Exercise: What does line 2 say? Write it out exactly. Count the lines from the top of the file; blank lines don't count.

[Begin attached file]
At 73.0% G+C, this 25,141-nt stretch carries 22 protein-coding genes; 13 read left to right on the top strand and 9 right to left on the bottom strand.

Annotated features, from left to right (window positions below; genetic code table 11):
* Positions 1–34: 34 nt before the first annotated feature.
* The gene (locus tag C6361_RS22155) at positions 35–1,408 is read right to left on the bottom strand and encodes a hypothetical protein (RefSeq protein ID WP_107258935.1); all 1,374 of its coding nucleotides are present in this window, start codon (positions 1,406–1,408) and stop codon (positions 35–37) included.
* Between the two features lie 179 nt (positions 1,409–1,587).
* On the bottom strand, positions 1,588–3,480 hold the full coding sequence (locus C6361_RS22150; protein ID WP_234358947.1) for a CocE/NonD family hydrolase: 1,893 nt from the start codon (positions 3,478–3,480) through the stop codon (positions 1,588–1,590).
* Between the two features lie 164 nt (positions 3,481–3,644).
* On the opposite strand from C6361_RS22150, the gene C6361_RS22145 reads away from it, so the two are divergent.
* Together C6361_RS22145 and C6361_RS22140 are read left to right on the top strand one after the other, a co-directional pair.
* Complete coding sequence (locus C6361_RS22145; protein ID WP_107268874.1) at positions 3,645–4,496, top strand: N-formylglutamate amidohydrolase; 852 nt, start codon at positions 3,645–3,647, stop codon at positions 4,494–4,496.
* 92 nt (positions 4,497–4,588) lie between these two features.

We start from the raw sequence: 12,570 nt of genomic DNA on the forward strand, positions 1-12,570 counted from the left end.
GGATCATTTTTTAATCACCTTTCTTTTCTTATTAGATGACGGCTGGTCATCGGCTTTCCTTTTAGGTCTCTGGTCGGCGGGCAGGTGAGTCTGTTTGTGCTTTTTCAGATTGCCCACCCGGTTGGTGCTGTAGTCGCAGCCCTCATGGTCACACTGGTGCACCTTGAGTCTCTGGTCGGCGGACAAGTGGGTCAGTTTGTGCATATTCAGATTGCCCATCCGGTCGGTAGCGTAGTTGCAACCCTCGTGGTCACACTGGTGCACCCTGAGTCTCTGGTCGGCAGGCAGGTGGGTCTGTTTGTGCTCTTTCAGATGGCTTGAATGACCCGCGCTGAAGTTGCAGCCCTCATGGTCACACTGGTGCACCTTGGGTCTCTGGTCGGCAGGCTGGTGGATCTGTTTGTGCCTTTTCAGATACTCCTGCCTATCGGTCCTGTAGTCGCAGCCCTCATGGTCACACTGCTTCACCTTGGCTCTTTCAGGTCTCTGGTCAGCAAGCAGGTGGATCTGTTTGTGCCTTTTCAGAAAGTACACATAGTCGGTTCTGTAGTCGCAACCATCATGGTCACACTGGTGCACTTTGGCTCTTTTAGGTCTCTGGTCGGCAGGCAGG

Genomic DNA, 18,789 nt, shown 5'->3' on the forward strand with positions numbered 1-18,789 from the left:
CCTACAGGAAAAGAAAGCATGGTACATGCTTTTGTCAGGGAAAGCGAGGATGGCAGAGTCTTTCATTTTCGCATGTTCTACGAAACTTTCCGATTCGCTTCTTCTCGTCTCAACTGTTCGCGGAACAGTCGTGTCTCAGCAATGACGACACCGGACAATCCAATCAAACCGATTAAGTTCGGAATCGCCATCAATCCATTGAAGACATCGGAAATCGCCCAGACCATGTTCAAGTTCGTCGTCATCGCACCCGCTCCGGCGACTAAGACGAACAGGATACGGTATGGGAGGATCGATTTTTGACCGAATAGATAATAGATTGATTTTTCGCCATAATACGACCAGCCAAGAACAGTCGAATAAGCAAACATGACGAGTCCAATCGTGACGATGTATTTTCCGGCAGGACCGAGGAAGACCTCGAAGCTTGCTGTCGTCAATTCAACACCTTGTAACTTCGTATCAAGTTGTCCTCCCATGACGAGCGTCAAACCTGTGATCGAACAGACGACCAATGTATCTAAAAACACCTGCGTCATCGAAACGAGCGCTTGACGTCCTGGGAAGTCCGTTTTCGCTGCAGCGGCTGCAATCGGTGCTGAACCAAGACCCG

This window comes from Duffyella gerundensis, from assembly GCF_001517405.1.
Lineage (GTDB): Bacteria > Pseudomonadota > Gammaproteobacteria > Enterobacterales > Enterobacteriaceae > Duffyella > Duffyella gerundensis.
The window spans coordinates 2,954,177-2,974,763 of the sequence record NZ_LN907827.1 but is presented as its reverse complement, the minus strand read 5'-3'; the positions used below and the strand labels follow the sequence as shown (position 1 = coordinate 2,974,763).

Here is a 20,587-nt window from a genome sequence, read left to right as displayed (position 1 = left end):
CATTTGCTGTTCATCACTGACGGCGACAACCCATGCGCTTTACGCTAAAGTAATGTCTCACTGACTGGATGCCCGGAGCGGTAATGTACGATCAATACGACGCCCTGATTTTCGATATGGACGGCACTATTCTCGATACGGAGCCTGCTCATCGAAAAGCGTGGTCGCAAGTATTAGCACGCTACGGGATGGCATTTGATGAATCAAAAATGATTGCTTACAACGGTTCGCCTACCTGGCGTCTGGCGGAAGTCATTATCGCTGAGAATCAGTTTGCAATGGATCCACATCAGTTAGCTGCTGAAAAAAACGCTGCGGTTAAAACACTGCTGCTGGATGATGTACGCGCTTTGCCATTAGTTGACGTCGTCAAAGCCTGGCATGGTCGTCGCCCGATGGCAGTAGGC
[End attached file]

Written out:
Annotated features, from left to right (window positions below; genetic code table 11):